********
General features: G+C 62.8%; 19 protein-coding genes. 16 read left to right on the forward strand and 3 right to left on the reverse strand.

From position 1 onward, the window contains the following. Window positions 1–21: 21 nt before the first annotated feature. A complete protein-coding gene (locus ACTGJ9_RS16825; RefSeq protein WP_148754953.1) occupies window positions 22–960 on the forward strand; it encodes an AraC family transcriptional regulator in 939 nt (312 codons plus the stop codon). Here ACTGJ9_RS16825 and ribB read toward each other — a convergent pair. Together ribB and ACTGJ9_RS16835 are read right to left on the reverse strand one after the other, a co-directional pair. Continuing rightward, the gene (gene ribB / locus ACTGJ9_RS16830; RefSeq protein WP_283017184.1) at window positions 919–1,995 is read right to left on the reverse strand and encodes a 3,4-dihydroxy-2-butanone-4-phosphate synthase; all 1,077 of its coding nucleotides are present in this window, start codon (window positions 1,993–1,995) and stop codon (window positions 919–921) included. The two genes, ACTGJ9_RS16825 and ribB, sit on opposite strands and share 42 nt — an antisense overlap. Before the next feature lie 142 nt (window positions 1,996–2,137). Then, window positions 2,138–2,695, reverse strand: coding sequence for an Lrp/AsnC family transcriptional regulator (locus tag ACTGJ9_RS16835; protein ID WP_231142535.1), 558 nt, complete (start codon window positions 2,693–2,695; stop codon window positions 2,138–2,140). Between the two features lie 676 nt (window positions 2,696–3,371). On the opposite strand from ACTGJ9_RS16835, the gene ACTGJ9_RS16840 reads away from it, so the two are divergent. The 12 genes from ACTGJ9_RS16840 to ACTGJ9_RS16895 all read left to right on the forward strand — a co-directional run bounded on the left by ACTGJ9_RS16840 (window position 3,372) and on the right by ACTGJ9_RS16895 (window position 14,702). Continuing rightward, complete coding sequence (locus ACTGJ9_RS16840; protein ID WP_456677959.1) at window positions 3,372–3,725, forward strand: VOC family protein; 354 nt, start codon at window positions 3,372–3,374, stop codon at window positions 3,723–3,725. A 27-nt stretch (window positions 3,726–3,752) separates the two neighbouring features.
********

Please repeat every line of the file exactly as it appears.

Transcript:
General features: G+C 62.8%; 19 protein-coding genes. 16 read left to right on the forward strand and 3 right to left on the reverse strand.

From position 1 onward, the window contains the following. Window positions 1–21: 21 nt before the first annotated feature. A complete protein-coding gene (locus ACTGJ9_RS16825; RefSeq protein WP_148754953.1) occupies window positions 22–960 on the forward strand; it encodes an AraC family transcriptional regulator in 939 nt (312 codons plus the stop codon). Here ACTGJ9_RS16825 and ribB read toward each other — a convergent pair. Together ribB and ACTGJ9_RS16835 are read right to left on the reverse strand one after the other, a co-directional pair. Continuing rightward, the gene (gene ribB / locus ACTGJ9_RS16830; RefSeq protein WP_283017184.1) at window positions 919–1,995 is read right to left on the reverse strand and encodes a 3,4-dihydroxy-2-butanone-4-phosphate synthase; all 1,077 of its coding nucleotides are present in this window, start codon (window positions 1,993–1,995) and stop codon (window positions 919–921) included. The two genes, ACTGJ9_RS16825 and ribB, sit on opposite strands and share 42 nt — an antisense overlap. Before the next feature lie 142 nt (window positions 1,996–2,137). Then, window positions 2,138–2,695, reverse strand: coding sequence for an Lrp/AsnC family transcriptional regulator (locus tag ACTGJ9_RS16835; protein ID WP_231142535.1), 558 nt, complete (start codon window positions 2,693–2,695; stop codon window positions 2,138–2,140). Between the two features lie 676 nt (window positions 2,696–3,371). On the opposite strand from ACTGJ9_RS16835, the gene ACTGJ9_RS16840 reads away from it, so the two are divergent. The 12 genes from ACTGJ9_RS16840 to ACTGJ9_RS16895 all read left to right on the forward strand — a co-directional run bounded on the left by ACTGJ9_RS16840 (window position 3,372) and on the right by ACTGJ9_RS16895 (window position 14,702). Continuing rightward, complete coding sequence (locus ACTGJ9_RS16840; protein ID WP_456677959.1) at window positions 3,372–3,725, forward strand: VOC family protein; 354 nt, start codon at window positions 3,372–3,374, stop codon at window positions 3,723–3,725. A 27-nt stretch (window positions 3,726–3,752) separates the two neighbouring features.